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See our new report on Eliminating Unnecessary PFAS in Building Materials

Healthier Insulation

Changing requirements for unnecessary flame retardants in building insulation

Why are flame retardants in building insulation?

All foam plastic insulation sold in the U.S.--polystyrene (XPS and EPS), polyurethane, and polyisocyanurate--contain flame retardants to meet building codes. This is one of the leading uses of flame retardants, most of which are harmful to health and do not provide a fire safety benefit.

Since energy efficiency is important to reduce climate change, the use of foam plastic insulation is increasing. Unless flammability standards change, flame retardant use in insulation products will continue to grow similarly. Building codes for many uses of foam plastic insulation should be updated to allow the choice of flame retardant-free foam.

The Nordic countries allow flame retardant-free insulation.

Do flame retardants in foam plastic insulation make us safer?

No independent studies have demonstrated a fire safety benefit from flame retardants in foam plastic insulation. The Steiner Tunnel test--currently used to measure the flammability of insulation--does not accurately measure the fire risk of materials which melt and drip like foam plastics.

Further, flame retardant chemicals do not increase fire safety when used beneath a foundation or behind thermal barriers. Building codes already require that insulation be protected by a thermal barrier, such as gypsum wallboard, capable of withstanding 15 minutes of flashover fire.

Building codes in Sweden, Norway, Finland, and Spain allow flame retardant-free insulation behind barriers. Consequently, the market in Scandinavia is dominated by polystyrene boards without flame retardants. A UN Risk Management Evaluation stated, "By using thermal barriers it is possible to fulfill fire safety requirements in most uses in construction and buildings with EPS and XPS without a fire retardant.” The evaluation added that flame retardant-free EPS and XPS insulation “do not represent a higher cost to the manufacturer." Fire losses in these countries have not increased in the years since this code reform.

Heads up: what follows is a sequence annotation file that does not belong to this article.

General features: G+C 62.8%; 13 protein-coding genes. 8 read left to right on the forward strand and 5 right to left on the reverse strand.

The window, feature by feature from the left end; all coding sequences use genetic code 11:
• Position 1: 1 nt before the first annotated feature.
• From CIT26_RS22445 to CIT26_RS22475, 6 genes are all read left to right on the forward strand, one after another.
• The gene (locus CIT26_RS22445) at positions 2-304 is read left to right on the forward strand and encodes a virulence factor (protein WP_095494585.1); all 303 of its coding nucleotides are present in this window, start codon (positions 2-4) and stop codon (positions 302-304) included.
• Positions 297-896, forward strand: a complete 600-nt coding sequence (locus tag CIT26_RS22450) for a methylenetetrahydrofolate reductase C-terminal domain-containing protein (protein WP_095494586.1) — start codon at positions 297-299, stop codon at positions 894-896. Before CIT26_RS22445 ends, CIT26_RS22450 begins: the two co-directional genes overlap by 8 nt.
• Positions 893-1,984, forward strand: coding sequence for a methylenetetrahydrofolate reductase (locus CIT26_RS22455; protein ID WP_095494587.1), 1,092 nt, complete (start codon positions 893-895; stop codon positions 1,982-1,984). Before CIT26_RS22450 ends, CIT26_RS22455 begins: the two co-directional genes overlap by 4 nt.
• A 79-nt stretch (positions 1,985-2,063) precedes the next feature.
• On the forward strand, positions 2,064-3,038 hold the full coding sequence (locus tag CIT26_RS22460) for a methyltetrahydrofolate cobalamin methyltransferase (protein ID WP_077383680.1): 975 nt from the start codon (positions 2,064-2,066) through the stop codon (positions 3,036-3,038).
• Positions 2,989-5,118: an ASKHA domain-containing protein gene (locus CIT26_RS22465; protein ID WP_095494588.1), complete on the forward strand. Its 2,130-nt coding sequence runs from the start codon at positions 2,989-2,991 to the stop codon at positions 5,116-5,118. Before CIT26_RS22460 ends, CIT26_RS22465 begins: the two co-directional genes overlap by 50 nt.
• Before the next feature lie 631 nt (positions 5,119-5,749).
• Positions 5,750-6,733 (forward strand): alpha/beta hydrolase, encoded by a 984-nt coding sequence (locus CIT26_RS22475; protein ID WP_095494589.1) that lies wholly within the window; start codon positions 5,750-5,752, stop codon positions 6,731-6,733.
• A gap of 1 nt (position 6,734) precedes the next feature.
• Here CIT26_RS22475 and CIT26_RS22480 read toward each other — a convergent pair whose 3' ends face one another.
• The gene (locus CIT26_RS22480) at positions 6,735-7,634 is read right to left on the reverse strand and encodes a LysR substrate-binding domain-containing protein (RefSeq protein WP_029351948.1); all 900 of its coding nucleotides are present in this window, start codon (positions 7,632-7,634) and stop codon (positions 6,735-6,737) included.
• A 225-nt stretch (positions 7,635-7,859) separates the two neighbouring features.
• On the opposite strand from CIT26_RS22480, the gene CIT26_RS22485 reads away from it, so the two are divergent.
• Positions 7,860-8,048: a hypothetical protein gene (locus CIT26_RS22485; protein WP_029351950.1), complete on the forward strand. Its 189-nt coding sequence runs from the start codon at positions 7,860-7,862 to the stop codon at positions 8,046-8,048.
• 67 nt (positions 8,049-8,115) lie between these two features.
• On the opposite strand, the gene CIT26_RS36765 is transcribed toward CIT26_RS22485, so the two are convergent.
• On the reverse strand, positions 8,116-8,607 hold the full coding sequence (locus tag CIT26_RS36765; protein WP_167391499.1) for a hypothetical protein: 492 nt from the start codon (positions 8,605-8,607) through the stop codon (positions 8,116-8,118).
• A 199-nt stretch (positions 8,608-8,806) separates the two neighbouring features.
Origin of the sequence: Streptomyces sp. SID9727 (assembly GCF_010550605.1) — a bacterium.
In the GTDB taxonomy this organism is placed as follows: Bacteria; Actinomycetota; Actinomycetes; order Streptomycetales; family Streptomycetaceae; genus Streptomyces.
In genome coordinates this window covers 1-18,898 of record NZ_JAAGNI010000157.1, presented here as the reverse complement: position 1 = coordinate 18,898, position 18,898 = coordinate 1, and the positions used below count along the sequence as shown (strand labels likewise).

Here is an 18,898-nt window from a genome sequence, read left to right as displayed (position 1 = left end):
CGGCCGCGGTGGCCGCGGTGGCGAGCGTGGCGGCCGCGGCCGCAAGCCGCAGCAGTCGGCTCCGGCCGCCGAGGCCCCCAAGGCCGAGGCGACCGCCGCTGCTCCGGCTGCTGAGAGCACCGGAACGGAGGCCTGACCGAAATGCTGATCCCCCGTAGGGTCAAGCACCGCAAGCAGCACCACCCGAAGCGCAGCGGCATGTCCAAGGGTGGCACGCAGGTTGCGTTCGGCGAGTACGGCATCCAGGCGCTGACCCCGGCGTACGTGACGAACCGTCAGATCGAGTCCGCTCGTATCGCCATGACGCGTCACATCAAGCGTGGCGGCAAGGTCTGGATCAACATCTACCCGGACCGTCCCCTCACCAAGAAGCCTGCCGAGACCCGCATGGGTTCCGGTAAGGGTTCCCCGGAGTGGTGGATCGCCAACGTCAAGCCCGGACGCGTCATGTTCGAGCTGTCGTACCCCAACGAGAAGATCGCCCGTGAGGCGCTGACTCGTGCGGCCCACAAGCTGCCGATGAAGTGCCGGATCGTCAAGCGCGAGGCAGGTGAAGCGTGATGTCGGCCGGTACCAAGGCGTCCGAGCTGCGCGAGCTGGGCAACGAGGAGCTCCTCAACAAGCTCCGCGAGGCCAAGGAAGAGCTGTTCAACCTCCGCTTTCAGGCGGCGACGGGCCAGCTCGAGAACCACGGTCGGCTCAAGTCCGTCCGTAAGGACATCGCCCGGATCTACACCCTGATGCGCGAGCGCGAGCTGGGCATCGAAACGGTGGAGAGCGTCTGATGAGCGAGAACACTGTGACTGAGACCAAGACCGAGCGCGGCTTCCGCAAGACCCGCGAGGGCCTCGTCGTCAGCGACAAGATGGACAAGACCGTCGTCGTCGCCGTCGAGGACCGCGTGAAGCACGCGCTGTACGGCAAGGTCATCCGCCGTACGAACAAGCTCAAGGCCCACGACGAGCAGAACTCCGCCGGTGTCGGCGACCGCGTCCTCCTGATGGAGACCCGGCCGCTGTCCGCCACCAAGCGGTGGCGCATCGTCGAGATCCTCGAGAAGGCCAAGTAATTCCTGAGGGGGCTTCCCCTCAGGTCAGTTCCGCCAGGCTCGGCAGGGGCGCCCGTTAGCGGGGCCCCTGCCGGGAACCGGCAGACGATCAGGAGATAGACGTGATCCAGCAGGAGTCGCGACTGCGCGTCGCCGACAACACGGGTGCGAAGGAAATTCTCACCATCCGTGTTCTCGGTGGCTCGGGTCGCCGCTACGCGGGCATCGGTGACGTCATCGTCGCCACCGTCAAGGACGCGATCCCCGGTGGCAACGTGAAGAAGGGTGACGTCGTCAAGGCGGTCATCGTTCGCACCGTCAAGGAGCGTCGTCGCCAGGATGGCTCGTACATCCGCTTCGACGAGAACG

Learn more about the harms and lack of fire safety benefit from flame retardants in building insulation here

What are healthy building insulation options?

Alternative insulation materials with preferable toxicological or environmental profiles are available. Natural wool, cellular glass, cork, phenolic thermosets, and cementitious foam can meet flammability standards without the addition of harmful flame retardant chemicals. Some of these materials are cost-competitive when compared by insulation performance.

What has the Institute done?

We work with architects, builders, policymakers, and fire safety experts to update building codes so that builders have the choice to avoid flame retardants in insulation when they do not improve fire safety.

In 2013, we supported California Assembly Bill 127 (AB 127), which directs the State Fire Marshal to reexamine flammability standards for building insulation, and to allow flame retardant-free building insulation while maintaining fire safety.

In 2019, the California Building Standards Commission approved our proposal and voted unanimously to update the state’s building codes to allow below-grade use of foam plastic building insulation without flame retardants.

CA Building Standards Commission votes yes for flame retardant-free insulation.

Now California builders and architects can begin to specify flame retardant-free insulation for use below the concrete foundations of buildings and residences. The next steps are similar changes in the international model code and behind all thermal barriers.

We also have conducted research and published peer-reviewed journal articles on flame retardants in insulation (see resources below).

Supporters of Safer Insulation in 2017